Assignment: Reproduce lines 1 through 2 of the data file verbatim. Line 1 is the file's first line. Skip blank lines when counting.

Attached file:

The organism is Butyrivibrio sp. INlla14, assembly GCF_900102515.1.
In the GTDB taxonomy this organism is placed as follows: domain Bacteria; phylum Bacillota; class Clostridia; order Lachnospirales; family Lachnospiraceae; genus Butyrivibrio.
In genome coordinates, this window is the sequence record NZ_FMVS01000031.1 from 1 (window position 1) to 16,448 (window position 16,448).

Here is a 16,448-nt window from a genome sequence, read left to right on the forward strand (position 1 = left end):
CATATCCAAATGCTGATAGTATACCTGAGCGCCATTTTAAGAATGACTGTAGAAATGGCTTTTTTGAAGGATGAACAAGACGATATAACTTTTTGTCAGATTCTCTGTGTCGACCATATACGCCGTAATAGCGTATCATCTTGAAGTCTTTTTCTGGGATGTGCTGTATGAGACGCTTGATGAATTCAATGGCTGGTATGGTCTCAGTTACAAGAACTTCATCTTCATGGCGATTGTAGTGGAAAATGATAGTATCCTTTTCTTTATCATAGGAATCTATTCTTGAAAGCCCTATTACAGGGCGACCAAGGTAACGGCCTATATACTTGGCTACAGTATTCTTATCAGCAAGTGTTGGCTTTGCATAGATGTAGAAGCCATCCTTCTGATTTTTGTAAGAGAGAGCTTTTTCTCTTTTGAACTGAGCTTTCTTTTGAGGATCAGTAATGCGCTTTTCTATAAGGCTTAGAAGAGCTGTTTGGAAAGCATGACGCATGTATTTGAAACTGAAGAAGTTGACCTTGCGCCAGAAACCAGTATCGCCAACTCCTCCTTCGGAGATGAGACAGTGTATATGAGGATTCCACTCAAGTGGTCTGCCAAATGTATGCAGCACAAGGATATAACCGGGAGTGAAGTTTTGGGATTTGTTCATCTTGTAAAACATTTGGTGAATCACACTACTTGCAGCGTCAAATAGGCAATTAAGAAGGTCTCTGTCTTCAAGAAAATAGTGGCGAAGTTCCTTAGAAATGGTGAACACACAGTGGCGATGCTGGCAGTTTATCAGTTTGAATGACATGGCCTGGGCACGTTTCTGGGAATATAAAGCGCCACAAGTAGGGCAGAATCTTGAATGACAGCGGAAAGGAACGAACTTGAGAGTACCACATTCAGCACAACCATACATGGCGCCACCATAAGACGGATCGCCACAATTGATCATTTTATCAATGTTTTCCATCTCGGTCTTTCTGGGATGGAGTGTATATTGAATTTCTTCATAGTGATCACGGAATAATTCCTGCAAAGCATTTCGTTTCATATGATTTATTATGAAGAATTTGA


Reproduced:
The organism is Butyrivibrio sp. INlla14, assembly GCF_900102515.1.
In the GTDB taxonomy this organism is placed as follows: domain Bacteria; phylum Bacillota; class Clostridia; order Lachnospirales; family Lachnospiraceae; genus Butyrivibrio.